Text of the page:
The first of September took place on September 21 CBR Studio, a program that aims to discuss important topics for the radiological community. Live streaming allows peer participation through Workplace. The first topic to be discussed was artificial intelligence: a very topical subject that has brought some anxiety to radiologists about the future of the specialty.
Dr. Manoel Rocha, president of the Brazilian College of Radiology and Diagnostic Imaging (CBR), and Dr. Rogério Caldana, director of the entity, received fellow radiologists Dr. Thiago Júlio and Dr. Marcelo Felix, who, in addition to Radiology , are dedicated to the area of information technology.
There were several subjects on artificial intelligence, beginning with its current meaning: a mimicry of an aspect of human intelligence capable of understanding and resolving a given situation. It can be classified as weak when it solves a specific problem, and, on the other hand, translates as strong when algorithms and machines can, in addition to solving a specific problem, interact with a new challenge. Increasingly, the goal is an approximation of human intelligence, where one tries to mimic the neurocortical layer of the brain. This has evolved because we have more and more data for the power of computers, because today we are digital. In addition, computing power has been increased through video cards, processing more and more images.
Nowadays, we already use a lot of artificial intelligence, but long before we talk about its function, interpreting images, we must discuss its initial impacts: the first one is to bring to the discussion what are its implications, especially in relation to medical work. There will undoubtedly have an impact on educational and research institutions, as academic radiology groups are eager to research on the topic. Similarly, there will be impacts on industry such as PACS production, and software in pursuit of greater efficiency and productivity.
The radiologist, being known to other areas of medicine as incorporator of new technologies, has been seen as the first victim of this type of intelligence. This needs to be demystified as other medical specialists are already losing certain functions, such as those specialties that already work with treatment protocols through software.
Firstly, we must demand from this intelligence the support for the diagnostic decision, since we currently have more instruments available to increase the number of diagnostic data, including in other areas, such as information on pathological and laboratory tests in the medical record. Work routines can also be optimized through worklist, aid in billing and greater gloss control.
Concern about the ability to interpret images, replacing the work of the radiologist, should be demystified, because making a medical diagnosis is extremely serious. Given this, the Food and Drug Administration, a federal agency of the United States Department of Health and Human Services, warns industries that if they want to get into radiological diagnosis, they must do so through a Class III study with a huge database, which requires huge complexity and investment, which is why they have not yet dared to risk it.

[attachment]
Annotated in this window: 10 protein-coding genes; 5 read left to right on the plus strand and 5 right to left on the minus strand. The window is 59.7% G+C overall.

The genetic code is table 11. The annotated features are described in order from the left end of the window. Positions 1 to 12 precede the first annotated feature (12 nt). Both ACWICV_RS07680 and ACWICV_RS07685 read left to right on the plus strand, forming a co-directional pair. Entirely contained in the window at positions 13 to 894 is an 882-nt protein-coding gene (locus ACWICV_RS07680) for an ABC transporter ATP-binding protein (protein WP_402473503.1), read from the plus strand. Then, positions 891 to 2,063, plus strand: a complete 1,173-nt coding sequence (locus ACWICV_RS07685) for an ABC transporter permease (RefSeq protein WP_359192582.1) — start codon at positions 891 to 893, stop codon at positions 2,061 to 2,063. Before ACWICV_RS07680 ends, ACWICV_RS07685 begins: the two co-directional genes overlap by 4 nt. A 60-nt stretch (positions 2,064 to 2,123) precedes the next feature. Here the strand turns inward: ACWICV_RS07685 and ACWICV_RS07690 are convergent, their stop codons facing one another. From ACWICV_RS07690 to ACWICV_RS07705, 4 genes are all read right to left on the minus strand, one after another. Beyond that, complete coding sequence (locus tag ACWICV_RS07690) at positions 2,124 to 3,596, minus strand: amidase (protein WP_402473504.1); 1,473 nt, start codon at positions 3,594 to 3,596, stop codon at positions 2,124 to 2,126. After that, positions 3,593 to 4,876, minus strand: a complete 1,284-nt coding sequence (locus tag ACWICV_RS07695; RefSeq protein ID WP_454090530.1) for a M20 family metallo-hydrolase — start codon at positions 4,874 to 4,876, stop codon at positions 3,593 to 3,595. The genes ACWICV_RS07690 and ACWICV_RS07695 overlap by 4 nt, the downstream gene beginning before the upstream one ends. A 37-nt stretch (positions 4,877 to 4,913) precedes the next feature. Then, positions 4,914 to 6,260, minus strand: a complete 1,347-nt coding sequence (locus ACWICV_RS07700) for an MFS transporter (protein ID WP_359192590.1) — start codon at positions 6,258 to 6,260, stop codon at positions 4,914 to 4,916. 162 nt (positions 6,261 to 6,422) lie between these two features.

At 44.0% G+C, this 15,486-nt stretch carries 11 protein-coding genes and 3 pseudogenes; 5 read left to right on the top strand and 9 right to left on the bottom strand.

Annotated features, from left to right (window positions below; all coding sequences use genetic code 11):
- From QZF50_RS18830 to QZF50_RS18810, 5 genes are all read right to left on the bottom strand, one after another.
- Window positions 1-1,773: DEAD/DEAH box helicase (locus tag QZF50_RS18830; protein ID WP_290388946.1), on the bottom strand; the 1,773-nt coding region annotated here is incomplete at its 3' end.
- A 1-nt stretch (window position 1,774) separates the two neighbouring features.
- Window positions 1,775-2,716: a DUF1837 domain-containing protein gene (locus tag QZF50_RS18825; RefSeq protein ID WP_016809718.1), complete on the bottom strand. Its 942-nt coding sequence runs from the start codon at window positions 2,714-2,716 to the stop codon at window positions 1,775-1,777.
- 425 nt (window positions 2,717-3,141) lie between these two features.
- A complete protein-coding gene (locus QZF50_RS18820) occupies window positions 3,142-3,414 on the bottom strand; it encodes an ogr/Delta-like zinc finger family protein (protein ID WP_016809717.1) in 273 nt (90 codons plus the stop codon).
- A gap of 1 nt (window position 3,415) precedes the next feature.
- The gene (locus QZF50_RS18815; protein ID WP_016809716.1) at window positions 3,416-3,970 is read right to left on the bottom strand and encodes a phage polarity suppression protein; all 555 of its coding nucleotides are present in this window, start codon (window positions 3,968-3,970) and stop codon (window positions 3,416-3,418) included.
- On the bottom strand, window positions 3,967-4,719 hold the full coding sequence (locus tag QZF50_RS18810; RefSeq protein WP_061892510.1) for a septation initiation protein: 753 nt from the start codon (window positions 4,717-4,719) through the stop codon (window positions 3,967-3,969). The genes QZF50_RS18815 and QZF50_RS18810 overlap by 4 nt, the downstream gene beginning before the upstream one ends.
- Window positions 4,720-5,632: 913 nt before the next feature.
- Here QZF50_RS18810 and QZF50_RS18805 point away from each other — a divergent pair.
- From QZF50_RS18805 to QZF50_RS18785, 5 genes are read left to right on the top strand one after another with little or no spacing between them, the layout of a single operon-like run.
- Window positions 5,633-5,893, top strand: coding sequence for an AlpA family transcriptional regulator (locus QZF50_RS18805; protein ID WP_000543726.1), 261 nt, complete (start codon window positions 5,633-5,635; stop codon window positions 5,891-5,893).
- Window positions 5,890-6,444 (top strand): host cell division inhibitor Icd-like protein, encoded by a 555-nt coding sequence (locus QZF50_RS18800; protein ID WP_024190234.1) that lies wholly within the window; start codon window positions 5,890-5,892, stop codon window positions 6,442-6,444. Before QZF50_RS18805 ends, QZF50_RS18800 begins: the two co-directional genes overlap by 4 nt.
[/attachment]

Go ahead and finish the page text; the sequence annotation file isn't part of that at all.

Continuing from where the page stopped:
The artificial intelligence in everyday radiology will use automation, finding the radiological finding quickly, attaching scientific articles and at the same time making analogies with two or more similar cases to our database. Thus, the medical diagnosis will be made faster and more correctly, improving the effectiveness of our work.
It is also important to remember that there is no way to impute responsibility to the machine. The signature of the report will always be ours. Anyway, the future turns, but in our area specifically, the interpretation of the image is unresolved and will be very difficult to solve.
Those who say our work is bound to end is because they do not understand the complexity of radiological reasoning. Perhaps, with artificial intelligence, the radiologist will be moved to a nobler area of care, translated by humanization, welcoming and patient care. Technology, which in some way motivated our patient's detachment, will bring our rapprochement through artificial intelligence.
The world is changing, we are evolving and we need to get ready. The radiologist will have to reinvent himself. In this context, the role of CBR is highlighted, so that, through information, the colleague radiologist can have a critical view of new artificial intelligence products launched by the industry. The radiologist of the future, who knows how to work with artificial intelligence, using it as a precious tool, will surely be consolidated in the job market.
DRA CYBER OAK
CBR Professional Defense Director